Wired offers an interesting perspective on Why Google+ Pages (Will) Beat Facebook, and Twitter.
Google+ Pages are where businesses interact with web denizens on the cutting edge of net technology, and Facebook is where you interact with everyone else. Facebook boasts 800 million users, while Google claims 40 million. Google’s limited audience isn’t necessarily a bad thing. For now, Plus streams generally contain “non-frivolous” information. A company’s message isn’t lost amid a sea of random pictures and cat videos. Of course, this may change. But more importantly, Google integrates Plus into its web-dominating search engine . . . This is where Google will have an advantage over Facebook: With a broad array of services like search and Gmail and Chrome and Android, Google offers tools that are fundamental to the online lives of so many people — and these can be tied to Google+. As Google+ evolves, Google will have the means to promote its social network — and the branded Pages within it — in ways that Facebook or Twitter cannot.
For those who don’t fly fish, walk in the woods, or go outside in spring the previous article’s midge metaphor may require explanation.
This is a midge.
This is a midge swarm.
Gems gleaned from Google’s recent Think Quarterly-The Innovation Issue:
- Spark_with_imagination, fuel_with_data–Google Search user said they wanted 30 results per page but actual tests showed they preferred 10 results per page. “[P]roviding 30 results was 20 percent slower than providing 10, and what users really wanted was speed. That’s the beautiful thing about data – it can either back up your instincts or prove them totally wrong.” Susan Wojcicki, The Eight Pillars of Innovation
- Credible Mass. “The insights of how many people like something aren’t enough. The credible mass will help us curate with a greater sense of credibility by tapping the insight of experts.” Scott Belsky, Favorite Innovations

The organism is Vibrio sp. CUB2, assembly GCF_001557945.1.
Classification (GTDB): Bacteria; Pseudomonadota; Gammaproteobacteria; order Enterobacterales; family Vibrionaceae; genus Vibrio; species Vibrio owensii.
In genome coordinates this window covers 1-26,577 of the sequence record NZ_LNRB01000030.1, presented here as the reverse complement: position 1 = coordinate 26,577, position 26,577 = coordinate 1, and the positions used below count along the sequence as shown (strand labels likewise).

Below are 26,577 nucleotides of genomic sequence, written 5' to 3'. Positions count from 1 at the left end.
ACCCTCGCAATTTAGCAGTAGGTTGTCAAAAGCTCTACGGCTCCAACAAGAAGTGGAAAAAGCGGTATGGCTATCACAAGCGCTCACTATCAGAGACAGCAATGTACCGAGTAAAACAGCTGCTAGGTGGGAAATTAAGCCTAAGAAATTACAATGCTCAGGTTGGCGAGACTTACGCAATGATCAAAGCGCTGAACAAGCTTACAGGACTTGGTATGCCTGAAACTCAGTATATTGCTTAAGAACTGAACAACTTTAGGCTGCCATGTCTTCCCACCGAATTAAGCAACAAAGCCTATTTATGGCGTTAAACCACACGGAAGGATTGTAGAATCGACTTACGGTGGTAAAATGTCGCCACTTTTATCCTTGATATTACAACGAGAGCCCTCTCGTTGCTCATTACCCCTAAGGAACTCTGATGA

- The Internet of Things. “[Embedding the web in things will] be most exciting when it’s not the expected stuff like consumer electronics, air quality monitoring or the dreaded internet fridge. It’ll be bottom-up innovation, when we stick some intelligence and connectivity in our saltcellars, our picture frames and our hats. Not because we have an overwhelming reason to do so but because we might as well, because it’s getting easier.” Russell Davies, Practical Magic
Abracadabra! Magic Trumps Math at Web Start-Ups in today’s New York Times explores the use by start-up online businesses of “nonstandard accounting metrics”–tools for measuring economic viability of companies that appear non-viable when viewed through traditional valuation methods. Anyone old enough to remember the web bubble of a decade ago recalls “concepts like ‘eyeballs’ and ‘mindshare'” (as the article notes), new metrics that reflected the fundamental change in the nature of business wrought by c-commerce. But the Internet did not change the fundamental nature of business. Start-ups today are not exactly like start-ups in 1999-2001, but their differences don’t mean investors should uncritically embrace these new valuation methods. That Amazon established itself with years of huge marketing costs does not mean that spending more to acquire each customer than they spend is the path to e-commerce success. If it takes more than 90 seconds to understand a company’s business plan, be wary.